Re: Understanding URI Hosting Practice as Support for Documentation Discovery: 'meaning of meaning'

On Wed, Feb 29, 2012 at 5:17 PM, Larry Masinter <> wrote:
>> My feeling is that RDF is simply not used in situations where persistence matters,
> I think persistence is the crux of the issue. Party A sends a message M containing uri U to party B. Communication is working to the extent that B understands U (within M) to mean something close to what A intended  it to mean, at some point in time later than when A sent the communication to B.
> In any case, it's impossible to have a conversation about whether persistence matters without a model that allows talking about persistence.
> Fundamentally, though:
>  "" means something already, it means "whatever it is you reach when you talk the Http protocol to the host at "" using the path "/blah".   In the context of an "<a href=..."> that might also imply something about the representation that gets returned when you send a GET, and it should be interpreted differently if used within a form as the target of a submit with POST.  So "" is ambiguous as to whether you're referring to its GET behavior or its PUT behavior.  The meaning is "persistent" in that allowable changes are expected.

Without disagreeing or agreeing with you, may I point out that there
is no agreement on this point, so it might be better if you prefixed
this by saying it's what you think. Roy Fielding, for example, would
say (I think) that the URI "means" or "identifies" some resource, not
any particular HTTP behavior. The server knows what that resource is
and what various methods do with it, while the client can only guess
what the resource is and just has to live with whatever incomplete
knowledge they might have related to the operational behavior of
methods on the (to them) unknown resource. So that's another way to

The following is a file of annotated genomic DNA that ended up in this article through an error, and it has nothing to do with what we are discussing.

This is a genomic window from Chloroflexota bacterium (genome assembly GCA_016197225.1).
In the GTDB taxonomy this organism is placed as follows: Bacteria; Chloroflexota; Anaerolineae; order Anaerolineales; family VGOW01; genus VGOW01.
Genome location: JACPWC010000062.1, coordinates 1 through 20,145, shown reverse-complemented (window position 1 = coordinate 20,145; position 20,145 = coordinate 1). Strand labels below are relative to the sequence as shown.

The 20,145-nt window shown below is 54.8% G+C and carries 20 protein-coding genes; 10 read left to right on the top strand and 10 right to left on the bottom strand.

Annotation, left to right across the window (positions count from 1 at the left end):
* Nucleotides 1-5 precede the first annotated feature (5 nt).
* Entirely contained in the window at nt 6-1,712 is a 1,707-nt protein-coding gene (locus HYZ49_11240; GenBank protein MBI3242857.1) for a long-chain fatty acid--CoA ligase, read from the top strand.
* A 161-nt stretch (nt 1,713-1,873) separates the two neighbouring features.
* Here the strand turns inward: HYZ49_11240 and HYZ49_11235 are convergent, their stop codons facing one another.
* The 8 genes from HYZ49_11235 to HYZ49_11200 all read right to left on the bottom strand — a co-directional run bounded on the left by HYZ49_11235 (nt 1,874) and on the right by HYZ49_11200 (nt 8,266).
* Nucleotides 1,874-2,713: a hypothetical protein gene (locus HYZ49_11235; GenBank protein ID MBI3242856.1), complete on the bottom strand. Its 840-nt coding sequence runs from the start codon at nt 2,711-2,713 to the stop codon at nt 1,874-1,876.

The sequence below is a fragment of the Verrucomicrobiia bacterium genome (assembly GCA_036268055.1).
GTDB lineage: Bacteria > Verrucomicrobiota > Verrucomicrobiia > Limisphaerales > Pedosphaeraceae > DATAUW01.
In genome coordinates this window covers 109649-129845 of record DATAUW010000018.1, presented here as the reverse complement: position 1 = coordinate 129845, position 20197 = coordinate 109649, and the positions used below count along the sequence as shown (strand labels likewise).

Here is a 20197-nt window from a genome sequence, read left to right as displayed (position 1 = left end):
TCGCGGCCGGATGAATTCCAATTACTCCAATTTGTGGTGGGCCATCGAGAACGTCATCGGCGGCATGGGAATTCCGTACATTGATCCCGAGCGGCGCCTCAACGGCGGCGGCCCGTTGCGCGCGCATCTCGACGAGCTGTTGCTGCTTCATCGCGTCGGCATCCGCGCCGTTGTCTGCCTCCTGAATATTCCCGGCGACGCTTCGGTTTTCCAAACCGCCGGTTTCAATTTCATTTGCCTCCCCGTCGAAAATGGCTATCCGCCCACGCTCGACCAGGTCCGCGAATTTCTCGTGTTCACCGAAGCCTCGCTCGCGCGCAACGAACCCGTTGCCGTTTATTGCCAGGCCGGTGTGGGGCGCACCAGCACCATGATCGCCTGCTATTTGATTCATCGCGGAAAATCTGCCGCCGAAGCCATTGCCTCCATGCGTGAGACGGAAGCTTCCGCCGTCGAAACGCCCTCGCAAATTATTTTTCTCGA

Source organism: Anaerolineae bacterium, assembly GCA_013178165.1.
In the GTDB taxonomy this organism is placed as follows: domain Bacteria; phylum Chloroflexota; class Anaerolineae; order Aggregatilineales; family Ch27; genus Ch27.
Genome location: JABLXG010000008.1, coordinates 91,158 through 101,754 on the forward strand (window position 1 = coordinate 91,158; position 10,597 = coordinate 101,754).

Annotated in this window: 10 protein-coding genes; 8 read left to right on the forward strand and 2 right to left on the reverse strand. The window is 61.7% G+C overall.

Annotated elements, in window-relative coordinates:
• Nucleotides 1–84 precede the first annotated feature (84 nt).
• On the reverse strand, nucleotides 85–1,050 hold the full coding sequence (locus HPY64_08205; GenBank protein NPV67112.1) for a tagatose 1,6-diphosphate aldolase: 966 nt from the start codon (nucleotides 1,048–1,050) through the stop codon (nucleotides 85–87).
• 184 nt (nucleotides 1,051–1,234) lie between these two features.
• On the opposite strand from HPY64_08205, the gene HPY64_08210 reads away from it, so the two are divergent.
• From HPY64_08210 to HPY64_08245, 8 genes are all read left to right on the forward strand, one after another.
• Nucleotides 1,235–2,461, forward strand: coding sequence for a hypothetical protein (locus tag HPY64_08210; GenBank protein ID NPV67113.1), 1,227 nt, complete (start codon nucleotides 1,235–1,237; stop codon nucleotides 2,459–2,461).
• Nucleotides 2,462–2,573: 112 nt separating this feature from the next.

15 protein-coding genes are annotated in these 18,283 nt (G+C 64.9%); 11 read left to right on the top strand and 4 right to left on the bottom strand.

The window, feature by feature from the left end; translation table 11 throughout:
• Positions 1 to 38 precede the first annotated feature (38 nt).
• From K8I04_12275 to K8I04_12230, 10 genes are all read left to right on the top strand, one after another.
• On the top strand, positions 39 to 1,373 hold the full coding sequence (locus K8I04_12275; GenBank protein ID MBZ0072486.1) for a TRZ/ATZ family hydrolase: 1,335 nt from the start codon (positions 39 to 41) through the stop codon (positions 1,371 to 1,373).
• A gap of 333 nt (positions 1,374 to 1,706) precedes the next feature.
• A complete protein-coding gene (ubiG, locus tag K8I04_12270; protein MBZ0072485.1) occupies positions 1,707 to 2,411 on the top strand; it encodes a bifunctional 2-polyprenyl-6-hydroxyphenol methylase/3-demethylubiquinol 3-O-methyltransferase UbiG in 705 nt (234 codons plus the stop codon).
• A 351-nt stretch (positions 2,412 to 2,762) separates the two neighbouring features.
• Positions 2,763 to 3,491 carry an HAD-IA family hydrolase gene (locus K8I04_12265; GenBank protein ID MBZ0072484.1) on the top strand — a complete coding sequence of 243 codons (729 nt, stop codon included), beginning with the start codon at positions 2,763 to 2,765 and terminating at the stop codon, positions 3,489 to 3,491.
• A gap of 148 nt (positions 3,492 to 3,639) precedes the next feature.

talk about meaning.

I also want to point out that if the question is the *intent* of the
agent writing the URI in a protocol context, then what you say is
correct regarding HTTP, but not regarding @href in HTML. Clearly what
the sender (the writer of the HTML @href) *intends* or *wants* is to
refer to a particular resource. If HTTP gives a different resource
than what is intended, then someone has made a mistake - the link has
to be "fixed".

To support my claim, just suppose that there were some URI scheme that
correctly expressed the sender's intent, say urn: or duri:, and that
in general the receiver had a way to understand this intent and use
the URI to get to the intended document (or perform some method on
some resource). Then I claim that nobody in their right mind would
ever use http: in @href in preference to this other scheme that
actually worked, since HTTP could deliver the wrong resource while the
new scheme would deliver the right one. You would never see
href="http:..." written ever again.

The reason anyone uses http: in @href and RDF is because they think
this is a good enough (right compromise between precise, concise, and
useful) way to express their intent. It's all we have in the current
world. The intended meaning is not what the specifications say, but it
comes across well enough much of the time to be useful to many people.

RDF lets one write out what you *want* a URI to mean using a set of
statements. If your interlocutor has seen, or will see, a description
that suits you, then you can use the URI without also transmitting the
clarifying description with it. In a better world maybe we would use
urn: or duri: in RDF to better express intent, or rely less on
discovery and more on explicit description. But instead we use http:
because it more or less works and the other schemes don't.

It's very easy to say RDF doesn't work because it doesn't have a
persistence theory, or because the meaning of a URI in RDF (and @href)
is different from its meaning in HTTP and so RDF is therefore misusing
http: (and @href). This is all true. Unfortunately, in the absence of
a viable alternative, we (or the RDF WG, or someone) need to document
what people do now, and explain why it works, because it really *does*
work in current use - I think this is empirically established. I'm not
saying I've succeeded in documenting how it works, and look forward to
hearing your ideas on how to do this properly.


Received on Friday, 2 March 2012 16:20:49 UTC